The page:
Needless to say, Israel was no better at observing the Sabbath than at keeping any of the other commandments! Under the Old Covenant, it was either neglected or abused; the prophets regularly had to remind the people not to work on the Sabbath (e.g. Jeremiah 17:19-27). Even when they kept it, it was often in totally the wrong spirit (Amos 8:4-7). And after the Exile, the Jews came under a great deal of pressure to conform to the seven-day week of the other nations around them (Nehemiah 13:15-22).
Nor is there any record in Scripture that the ‘Sabbatical year’ was ever observed in Israel. One of the reasons given for the Exile was so that the land could have the Sabbaths that it had ‘missed’ (Leviticus 26:33-35; II Chronicles 36:21)
But after this, and especially during the final century before Christ, many Jews became more zealous for observance of the Law. In the New Testament, we find the Sabbath being observed by the majority of Jews (e.g. Mark 1:21-32; Luke 23:56). Yet out of the Ten Commandments, this is the only one that does not receive a ringing endorsement in the New Testament letters. Why is this? Probably because it is the one most open to abuse by legalists. What should be defined as work? Inevitably, a list was created of “inappropriate” activities – and the list became longer and longer, stricter and stricter, and more and more detailed. It got to the point where the Sabbath became a burden rather than a blessing. The rules became more important than the principle: the Pharisees criticised Jesus repeatedly for healing people and for allowing His disciples to indulge in ‘forbidden’ activities on the Sabbath (e.g. Matthew 12:1-14).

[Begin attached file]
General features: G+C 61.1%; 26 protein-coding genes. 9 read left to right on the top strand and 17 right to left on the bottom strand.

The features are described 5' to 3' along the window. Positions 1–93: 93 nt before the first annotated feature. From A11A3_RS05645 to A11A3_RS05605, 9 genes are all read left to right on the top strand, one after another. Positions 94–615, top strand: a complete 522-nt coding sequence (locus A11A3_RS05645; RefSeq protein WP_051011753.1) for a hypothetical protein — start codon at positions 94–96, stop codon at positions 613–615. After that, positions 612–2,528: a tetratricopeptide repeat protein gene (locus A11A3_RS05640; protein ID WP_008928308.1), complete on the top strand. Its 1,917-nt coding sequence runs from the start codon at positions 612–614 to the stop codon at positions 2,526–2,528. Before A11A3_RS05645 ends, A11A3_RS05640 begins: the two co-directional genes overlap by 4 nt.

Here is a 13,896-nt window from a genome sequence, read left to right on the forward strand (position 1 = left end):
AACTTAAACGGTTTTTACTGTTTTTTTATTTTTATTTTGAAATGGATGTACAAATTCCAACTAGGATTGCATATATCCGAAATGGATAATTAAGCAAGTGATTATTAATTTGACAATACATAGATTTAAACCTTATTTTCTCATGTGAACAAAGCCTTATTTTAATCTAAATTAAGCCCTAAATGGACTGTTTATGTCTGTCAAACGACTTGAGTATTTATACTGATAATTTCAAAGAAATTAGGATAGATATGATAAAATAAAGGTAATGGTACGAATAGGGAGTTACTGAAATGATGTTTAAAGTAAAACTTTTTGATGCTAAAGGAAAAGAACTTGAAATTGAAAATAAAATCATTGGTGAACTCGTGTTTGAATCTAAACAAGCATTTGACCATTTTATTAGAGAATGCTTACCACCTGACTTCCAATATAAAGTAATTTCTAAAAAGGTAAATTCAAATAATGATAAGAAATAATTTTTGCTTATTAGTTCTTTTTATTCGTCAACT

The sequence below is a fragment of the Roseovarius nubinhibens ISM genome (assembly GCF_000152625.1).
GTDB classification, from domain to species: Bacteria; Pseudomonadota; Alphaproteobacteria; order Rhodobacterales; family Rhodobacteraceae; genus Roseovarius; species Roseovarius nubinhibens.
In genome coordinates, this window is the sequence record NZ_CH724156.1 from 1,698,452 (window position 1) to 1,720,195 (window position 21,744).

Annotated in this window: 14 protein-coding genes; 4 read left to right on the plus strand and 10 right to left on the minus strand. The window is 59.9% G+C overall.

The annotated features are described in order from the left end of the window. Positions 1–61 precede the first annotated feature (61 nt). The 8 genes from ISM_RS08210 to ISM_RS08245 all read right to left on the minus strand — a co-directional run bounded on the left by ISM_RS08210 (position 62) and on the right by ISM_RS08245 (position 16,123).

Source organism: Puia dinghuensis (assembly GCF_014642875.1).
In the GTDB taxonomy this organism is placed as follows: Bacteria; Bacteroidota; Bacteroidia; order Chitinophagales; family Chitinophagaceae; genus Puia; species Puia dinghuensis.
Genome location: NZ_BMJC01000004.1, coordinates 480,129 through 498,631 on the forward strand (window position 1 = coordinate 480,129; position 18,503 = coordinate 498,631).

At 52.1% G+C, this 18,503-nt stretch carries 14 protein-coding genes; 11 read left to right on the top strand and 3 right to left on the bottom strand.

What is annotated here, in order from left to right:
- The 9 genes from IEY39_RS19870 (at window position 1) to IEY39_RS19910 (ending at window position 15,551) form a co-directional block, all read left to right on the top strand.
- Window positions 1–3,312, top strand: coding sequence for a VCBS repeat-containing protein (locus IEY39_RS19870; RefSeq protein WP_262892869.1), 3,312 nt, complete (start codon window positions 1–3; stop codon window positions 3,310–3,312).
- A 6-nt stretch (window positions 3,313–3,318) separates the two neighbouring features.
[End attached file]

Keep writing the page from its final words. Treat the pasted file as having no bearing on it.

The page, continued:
Some churches have made the same mistake: don’t play football or watch TV (or do anything that might be described as pleasurable) on “the Lord’s Day”! Such an attitude focuses attention on all the restrictions, and makes a duty out of what should have been a delight. But cessation from work is not an end in itself; it’s meant to make space for something else (Isaiah 58:13,14). Whether resting or working, what we do should be glorifying to God and beneficial to us and to other people. And therefore, “it is lawful to do good on the Sabbath.” (Matthew 12:12)
Sunday or Sabbath?
The Christian Sunday is not exactly equivalent to the Jewish Sabbath. It began not as a day of rest but as a day of celebration – a weekly reminder of the Resurrection. The first day of the week (Acts 20:7; I Corinthians 16:2) was the day on which the early Christians met together (if they were Jews, they usually went to synagogue as well, the day before – Acts 18:26). In time, the day of rest was moved to join the day of worship. But there is no New Testament ‘rule’ about this. Even in the early Church, there were differences of opinion – and Paul urged believers to be ‘relaxed’ about this (Romans 14:5,6).
So should we observe the Sabbath? I think we should. When Jesus declared, “The Son of Man is Lord of the Sabbath” (Luke 6:5), He was surely affirming the Sabbath, not abolishing it – and if we observe it, we do so in His honour.
Man’s nature has not changed since God created us. Our need for physical rest and refreshment is as great under the New Covenant as under the Old. Why do people complain so much about busy, stressful lives? If you work continuously with no ‘Sabbath’ break, then you are a slave.
So yes – we need a day off once a week, and for the same reasons that the Israelites did: it’s good for us, it’s a ‘sign’ to unbelievers, and it promotes a healthy relationship with our God. But we need to refrain from making rules about the ‘when’ (does it have to be Sunday?) and the ‘what’ or ‘how’ (one man’s work is another man’s relaxation). In a society where most of us have sedentary jobs, what we probably need on our Sabbath is not a day of rest but a day of exercise!